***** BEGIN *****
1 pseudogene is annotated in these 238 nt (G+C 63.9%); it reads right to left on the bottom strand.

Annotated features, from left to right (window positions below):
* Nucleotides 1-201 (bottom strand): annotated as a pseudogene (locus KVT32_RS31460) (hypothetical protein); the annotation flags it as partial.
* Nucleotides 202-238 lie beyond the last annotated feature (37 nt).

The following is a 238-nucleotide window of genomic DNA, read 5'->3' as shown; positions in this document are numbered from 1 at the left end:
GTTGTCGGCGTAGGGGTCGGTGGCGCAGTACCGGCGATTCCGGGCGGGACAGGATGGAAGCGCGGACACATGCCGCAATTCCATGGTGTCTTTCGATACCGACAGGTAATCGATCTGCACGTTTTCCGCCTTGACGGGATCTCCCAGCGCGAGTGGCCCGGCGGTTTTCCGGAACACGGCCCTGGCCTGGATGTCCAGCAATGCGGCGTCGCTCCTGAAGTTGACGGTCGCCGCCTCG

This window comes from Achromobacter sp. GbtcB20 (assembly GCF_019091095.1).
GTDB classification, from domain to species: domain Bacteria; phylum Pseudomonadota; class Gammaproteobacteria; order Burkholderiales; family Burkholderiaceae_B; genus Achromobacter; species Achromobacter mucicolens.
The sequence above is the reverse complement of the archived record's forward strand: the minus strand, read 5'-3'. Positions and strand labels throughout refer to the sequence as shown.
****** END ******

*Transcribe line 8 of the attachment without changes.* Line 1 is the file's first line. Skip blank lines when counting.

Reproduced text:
GTDB classification, from domain to species: domain Bacteria; phylum Pseudomonadota; class Gammaproteobacteria; order Burkholderiales; family Burkholderiaceae_B; genus Achromobacter; species Achromobacter mucicolens.